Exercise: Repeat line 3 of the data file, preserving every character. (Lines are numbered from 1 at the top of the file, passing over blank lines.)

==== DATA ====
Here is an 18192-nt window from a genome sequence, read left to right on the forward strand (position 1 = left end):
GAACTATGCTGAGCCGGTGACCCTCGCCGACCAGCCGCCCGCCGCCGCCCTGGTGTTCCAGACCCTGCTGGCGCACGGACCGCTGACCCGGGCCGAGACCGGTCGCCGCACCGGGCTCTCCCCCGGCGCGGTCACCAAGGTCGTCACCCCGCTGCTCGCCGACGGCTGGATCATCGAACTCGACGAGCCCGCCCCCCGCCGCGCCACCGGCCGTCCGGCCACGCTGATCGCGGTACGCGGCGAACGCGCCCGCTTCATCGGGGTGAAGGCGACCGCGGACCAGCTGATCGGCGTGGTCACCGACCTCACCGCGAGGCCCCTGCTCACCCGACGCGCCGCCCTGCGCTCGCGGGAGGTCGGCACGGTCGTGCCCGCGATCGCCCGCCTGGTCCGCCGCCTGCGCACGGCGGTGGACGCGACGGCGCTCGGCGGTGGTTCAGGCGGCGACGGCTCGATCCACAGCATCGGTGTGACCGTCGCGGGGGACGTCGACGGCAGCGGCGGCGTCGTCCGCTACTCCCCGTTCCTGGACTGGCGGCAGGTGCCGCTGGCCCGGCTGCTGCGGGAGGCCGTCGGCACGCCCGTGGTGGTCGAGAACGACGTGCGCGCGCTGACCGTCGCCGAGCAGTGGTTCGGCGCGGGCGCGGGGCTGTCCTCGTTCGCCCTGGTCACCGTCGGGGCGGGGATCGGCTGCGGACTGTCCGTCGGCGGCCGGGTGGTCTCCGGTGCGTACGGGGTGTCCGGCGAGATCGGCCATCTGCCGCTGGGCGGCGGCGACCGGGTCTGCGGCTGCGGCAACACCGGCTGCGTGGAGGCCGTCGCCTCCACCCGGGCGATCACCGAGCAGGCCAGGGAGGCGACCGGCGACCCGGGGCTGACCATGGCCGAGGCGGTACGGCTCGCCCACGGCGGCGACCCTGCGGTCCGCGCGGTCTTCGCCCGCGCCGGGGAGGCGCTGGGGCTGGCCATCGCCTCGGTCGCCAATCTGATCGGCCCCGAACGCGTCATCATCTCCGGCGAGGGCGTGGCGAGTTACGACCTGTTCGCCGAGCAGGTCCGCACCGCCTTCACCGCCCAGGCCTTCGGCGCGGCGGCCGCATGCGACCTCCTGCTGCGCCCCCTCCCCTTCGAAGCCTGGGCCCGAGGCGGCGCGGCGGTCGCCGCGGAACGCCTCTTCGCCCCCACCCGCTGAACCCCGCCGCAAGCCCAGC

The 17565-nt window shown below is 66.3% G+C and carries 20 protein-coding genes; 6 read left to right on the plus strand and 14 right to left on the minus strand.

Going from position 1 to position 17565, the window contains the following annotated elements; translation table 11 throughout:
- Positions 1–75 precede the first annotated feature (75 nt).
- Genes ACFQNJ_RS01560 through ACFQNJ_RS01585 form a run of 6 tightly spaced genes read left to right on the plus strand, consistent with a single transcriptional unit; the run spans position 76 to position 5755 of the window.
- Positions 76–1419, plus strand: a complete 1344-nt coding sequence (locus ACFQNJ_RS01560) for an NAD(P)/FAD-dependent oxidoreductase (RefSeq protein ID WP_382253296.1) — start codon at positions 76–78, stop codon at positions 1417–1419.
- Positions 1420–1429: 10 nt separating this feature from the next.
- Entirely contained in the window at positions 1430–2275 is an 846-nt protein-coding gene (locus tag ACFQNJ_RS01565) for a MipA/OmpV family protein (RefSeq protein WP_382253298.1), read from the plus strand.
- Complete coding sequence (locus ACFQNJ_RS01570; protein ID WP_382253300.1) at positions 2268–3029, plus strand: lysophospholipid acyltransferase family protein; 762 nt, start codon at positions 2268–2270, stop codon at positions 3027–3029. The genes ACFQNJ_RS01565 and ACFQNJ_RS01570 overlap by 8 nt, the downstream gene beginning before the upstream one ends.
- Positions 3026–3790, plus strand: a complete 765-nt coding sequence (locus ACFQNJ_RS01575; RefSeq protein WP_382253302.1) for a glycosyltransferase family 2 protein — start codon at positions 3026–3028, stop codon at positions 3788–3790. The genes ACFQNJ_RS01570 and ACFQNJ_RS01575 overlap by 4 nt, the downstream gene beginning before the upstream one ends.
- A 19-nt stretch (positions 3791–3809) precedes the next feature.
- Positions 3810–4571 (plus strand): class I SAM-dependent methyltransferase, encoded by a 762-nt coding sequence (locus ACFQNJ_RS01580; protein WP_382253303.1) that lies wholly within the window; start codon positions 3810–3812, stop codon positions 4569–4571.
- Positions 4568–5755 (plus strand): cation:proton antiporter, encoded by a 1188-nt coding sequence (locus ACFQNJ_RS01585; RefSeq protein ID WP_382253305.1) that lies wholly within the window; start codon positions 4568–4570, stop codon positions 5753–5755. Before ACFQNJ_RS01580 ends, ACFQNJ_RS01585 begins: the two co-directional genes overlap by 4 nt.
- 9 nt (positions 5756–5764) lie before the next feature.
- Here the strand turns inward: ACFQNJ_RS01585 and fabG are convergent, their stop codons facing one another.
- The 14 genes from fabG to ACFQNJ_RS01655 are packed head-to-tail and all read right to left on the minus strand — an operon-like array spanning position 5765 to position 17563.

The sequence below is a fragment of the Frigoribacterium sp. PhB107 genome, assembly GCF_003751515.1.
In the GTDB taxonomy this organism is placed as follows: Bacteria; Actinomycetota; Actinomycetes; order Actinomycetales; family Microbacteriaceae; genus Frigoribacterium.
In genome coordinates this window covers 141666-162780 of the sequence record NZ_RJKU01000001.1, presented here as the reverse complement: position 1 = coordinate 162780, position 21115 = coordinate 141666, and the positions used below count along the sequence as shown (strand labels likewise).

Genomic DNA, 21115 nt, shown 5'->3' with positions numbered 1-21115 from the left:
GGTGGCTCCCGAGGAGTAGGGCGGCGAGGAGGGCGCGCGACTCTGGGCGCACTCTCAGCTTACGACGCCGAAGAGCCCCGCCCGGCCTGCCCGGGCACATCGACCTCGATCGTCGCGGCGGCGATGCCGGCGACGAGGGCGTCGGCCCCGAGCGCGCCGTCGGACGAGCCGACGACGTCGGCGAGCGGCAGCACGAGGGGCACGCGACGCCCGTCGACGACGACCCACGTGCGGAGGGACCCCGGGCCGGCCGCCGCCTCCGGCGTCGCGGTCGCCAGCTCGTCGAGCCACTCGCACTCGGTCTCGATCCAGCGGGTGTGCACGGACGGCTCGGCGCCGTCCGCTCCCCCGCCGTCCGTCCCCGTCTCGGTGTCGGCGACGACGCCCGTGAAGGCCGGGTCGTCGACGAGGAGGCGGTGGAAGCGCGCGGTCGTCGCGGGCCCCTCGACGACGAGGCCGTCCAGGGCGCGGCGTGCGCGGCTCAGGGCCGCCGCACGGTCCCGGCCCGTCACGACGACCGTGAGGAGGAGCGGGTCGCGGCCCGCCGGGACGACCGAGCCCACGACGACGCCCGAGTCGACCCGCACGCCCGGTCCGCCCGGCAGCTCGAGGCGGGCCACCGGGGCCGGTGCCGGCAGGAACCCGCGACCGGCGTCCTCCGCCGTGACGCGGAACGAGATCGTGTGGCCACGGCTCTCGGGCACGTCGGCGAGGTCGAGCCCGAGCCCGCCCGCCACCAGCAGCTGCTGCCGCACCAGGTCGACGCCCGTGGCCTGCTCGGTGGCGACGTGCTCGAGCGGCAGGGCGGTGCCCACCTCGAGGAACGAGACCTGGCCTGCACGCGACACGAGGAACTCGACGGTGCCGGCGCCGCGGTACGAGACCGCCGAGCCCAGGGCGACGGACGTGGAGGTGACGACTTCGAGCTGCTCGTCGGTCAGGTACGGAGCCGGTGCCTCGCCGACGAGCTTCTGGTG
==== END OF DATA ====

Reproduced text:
The 17565-nt window shown below is 66.3% G+C and carries 20 protein-coding genes; 6 read left to right on the plus strand and 14 right to left on the minus strand.